Company Rebuilding - Innovative thinking
Delila, business analyst at FP Company ReBuilding, studied business psychology (focus: personnel psychology) in Düsseldorf and Hawaii and international management with a focus on change management in Stuttgart and Brazil. From her perspective, she explains the guiding principle behind the term innovation.
Disrupt or die is the merciless motto of many German companies that have long since understood the link between innovation and survivability on the market. Nothing is more impressive than an idea whose time has come in terms of its feasibility. Successful is therefore the one who implements ordinary things in an extraordinary way and quickly or combines them anew. Innovation of lat. renew should not only refer to a certain product or service, but to the entire value chain of a company.
Companies and people have to reinvent themselves again and again in a cycle of becoming and passing away. Perfection has worked well in the old efficiency-driven world. Today, their claim is poison for creative work, free development and authenticity. Perfection leaves no room for gimmicks, experiments or an established error culture. It fosters fear. Fear paralyzes instead of inspiring and inspiring. At the same time, the essence of work passes and that is joy and fun in it.
DETECON increasingly distances itself from perfectionism. Failure is okay with us. Instead of asking, "Who screwed up?" we ask, "Who can solve it?" Mostly it is one and the same person, but the other perspective of the question is crucial because it is solution-oriented instead of reducing someone to their mistake and condemning them. Pointing a finger and exposing people only leads to mistakes being covered up, which increases repair costs. People pretend, become unauthentic and deprived of their chance to grow by their mistakes and emerge strengthened from the situation. A lot of unused potential is lost. However, it is precisely this potential that is very important for innovations. Just like the joy of experimentation, curiosity, creativity and freedom from fear. With a culture that promotes openness and honesty, mistakes can be detected early on and their costs kept low, true to the "fail fast and cheap" principle.
We are currently agilising organisational structures and forms of work in a project, thereby breaking open outdated belief systems and behaviours. This is done, for example, by abolishing innovation killers such as rigid hierarchies, superfluous bureaucracy and complicated processes. The fewer obstacles such as hierarchy rungs an idea has to climb on its way to happiness, the better. The transformation takes place during ongoing business, i.e. an operation on the open beating heart. This would certainly not succeed so well if we did not have the courage to change things radically, to leave no stone on the other and to practice with humour, openness and composure in dealing with small and big mistakes. DETECON's commitment to future projects is reflected in its incentive systems. DETECON also supports its consultants in implementing their own ideas and business models, for which they are even exempted.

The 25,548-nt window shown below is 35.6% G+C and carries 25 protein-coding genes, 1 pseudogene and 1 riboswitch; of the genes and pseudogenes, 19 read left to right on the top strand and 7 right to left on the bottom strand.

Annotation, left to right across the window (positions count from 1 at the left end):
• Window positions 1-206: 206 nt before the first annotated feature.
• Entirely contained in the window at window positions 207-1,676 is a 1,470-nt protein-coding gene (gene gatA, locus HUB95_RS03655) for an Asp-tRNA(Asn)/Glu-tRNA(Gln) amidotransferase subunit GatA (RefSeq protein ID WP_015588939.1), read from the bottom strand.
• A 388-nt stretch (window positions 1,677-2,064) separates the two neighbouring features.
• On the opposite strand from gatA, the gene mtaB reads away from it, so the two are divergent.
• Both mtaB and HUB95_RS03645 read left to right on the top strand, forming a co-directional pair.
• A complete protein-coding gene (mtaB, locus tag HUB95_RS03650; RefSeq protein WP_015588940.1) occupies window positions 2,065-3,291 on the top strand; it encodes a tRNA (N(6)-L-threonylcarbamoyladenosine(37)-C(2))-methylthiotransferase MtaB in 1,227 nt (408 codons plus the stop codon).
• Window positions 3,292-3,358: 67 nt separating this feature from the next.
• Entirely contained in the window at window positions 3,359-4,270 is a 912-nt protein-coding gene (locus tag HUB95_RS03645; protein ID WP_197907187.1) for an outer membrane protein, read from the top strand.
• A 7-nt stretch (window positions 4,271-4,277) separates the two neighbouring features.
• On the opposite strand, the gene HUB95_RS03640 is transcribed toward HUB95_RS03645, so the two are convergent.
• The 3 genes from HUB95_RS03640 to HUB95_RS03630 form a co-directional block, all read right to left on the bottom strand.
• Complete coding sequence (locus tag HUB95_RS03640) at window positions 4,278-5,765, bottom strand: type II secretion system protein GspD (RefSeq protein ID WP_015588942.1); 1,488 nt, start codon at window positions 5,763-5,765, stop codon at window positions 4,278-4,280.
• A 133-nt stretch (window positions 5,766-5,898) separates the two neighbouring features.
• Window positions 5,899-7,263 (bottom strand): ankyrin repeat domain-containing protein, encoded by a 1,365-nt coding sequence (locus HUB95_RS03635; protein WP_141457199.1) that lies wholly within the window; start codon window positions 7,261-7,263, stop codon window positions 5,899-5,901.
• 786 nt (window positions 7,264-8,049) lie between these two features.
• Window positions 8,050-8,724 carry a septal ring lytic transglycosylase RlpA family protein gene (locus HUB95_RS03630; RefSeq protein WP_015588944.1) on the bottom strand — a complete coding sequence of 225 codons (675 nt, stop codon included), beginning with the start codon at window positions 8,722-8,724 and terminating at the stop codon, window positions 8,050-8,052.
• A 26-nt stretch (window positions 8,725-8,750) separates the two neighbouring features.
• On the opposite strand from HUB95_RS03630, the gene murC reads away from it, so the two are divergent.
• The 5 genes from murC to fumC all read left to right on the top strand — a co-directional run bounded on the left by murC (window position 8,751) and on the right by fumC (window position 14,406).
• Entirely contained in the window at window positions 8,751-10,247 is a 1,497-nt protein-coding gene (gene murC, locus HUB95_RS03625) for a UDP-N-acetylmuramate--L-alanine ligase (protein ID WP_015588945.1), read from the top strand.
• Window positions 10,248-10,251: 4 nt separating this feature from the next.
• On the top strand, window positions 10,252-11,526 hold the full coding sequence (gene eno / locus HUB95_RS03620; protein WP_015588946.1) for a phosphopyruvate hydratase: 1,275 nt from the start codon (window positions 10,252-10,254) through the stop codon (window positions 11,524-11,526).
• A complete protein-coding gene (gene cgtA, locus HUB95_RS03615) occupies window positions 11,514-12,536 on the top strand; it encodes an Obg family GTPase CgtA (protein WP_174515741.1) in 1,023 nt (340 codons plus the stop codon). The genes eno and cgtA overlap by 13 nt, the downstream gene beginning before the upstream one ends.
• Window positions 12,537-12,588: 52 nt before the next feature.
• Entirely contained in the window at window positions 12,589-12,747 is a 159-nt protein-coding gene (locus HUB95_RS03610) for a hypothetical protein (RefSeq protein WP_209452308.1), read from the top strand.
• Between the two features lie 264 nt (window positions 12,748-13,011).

A thirst for knowledge and openness towards what lies beyond the spheres of the known also implies an established feedback culture. Re-mirroring reinforces positive behavior and supports the abandonment of negative behaviors that do not add value. Encouraging words from managers often work motivational miracles and are like a balm for self-efficacy. It is also beneficial to the working atmosphere because it increases transparency and trust, which is crucial for good performance in the project.
Every new idea gives rise to new ramifications to even more new possibilities. A renewal inevitably brings with it a criticism of the old way of functioning. However, we would not be where we are today if man had been content with life in a cave.